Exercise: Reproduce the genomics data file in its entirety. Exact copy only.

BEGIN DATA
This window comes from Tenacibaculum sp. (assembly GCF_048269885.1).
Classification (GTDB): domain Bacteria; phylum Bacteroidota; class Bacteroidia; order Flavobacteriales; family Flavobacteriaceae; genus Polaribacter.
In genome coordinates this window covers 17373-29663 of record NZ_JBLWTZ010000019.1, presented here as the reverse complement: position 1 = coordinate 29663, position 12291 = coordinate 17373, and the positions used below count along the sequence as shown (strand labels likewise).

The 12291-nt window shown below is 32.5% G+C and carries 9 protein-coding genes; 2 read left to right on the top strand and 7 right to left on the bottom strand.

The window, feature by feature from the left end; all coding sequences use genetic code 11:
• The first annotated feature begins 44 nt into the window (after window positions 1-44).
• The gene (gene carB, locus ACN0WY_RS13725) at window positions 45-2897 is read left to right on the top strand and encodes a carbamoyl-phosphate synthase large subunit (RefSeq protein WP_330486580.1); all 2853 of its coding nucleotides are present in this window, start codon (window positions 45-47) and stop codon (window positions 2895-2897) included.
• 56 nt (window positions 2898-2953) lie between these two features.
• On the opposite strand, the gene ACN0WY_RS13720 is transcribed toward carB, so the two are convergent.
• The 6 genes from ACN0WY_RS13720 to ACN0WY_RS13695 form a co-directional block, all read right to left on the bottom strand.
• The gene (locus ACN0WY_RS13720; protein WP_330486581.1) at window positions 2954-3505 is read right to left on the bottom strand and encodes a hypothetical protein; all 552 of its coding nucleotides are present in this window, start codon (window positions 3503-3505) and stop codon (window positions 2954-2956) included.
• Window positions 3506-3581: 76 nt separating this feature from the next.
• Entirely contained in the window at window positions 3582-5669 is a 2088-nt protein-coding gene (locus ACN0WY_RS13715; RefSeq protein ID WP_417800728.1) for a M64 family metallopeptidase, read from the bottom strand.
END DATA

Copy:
This window comes from Tenacibaculum sp. (assembly GCF_048269885.1).
Classification (GTDB): domain Bacteria; phylum Bacteroidota; class Bacteroidia; order Flavobacteriales; family Flavobacteriaceae; genus Polaribacter.
In genome coordinates this window covers 17373-29663 of record NZ_JBLWTZ010000019.1, presented here as the reverse complement: position 1 = coordinate 29663, position 12291 = coordinate 17373, and the positions used below count along the sequence as shown (strand labels likewise).

The 12291-nt window shown below is 32.5% G+C and carries 9 protein-coding genes; 2 read left to right on the top strand and 7 right to left on the bottom strand.

The window, feature by feature from the left end; all coding sequences use genetic code 11:
• The first annotated feature begins 44 nt into the window (after window positions 1-44).
• The gene (gene carB, locus ACN0WY_RS13725) at window positions 45-2897 is read left to right on the top strand and encodes a carbamoyl-phosphate synthase large subunit (RefSeq protein WP_330486580.1); all 2853 of its coding nucleotides are present in this window, start codon (window positions 45-47) and stop codon (window positions 2895-2897) included.
• 56 nt (window positions 2898-2953) lie between these two features.
• On the opposite strand, the gene ACN0WY_RS13720 is transcribed toward carB, so the two are convergent.
• The 6 genes from ACN0WY_RS13720 to ACN0WY_RS13695 form a co-directional block, all read right to left on the bottom strand.
• The gene (locus ACN0WY_RS13720; protein WP_330486581.1) at window positions 2954-3505 is read right to left on the bottom strand and encodes a hypothetical protein; all 552 of its coding nucleotides are present in this window, start codon (window positions 3503-3505) and stop codon (window positions 2954-2956) included.
• Window positions 3506-3581: 76 nt separating this feature from the next.
• Entirely contained in the window at window positions 3582-5669 is a 2088-nt protein-coding gene (locus ACN0WY_RS13715; RefSeq protein ID WP_417800728.1) for a M64 family metallopeptidase, read from the bottom strand.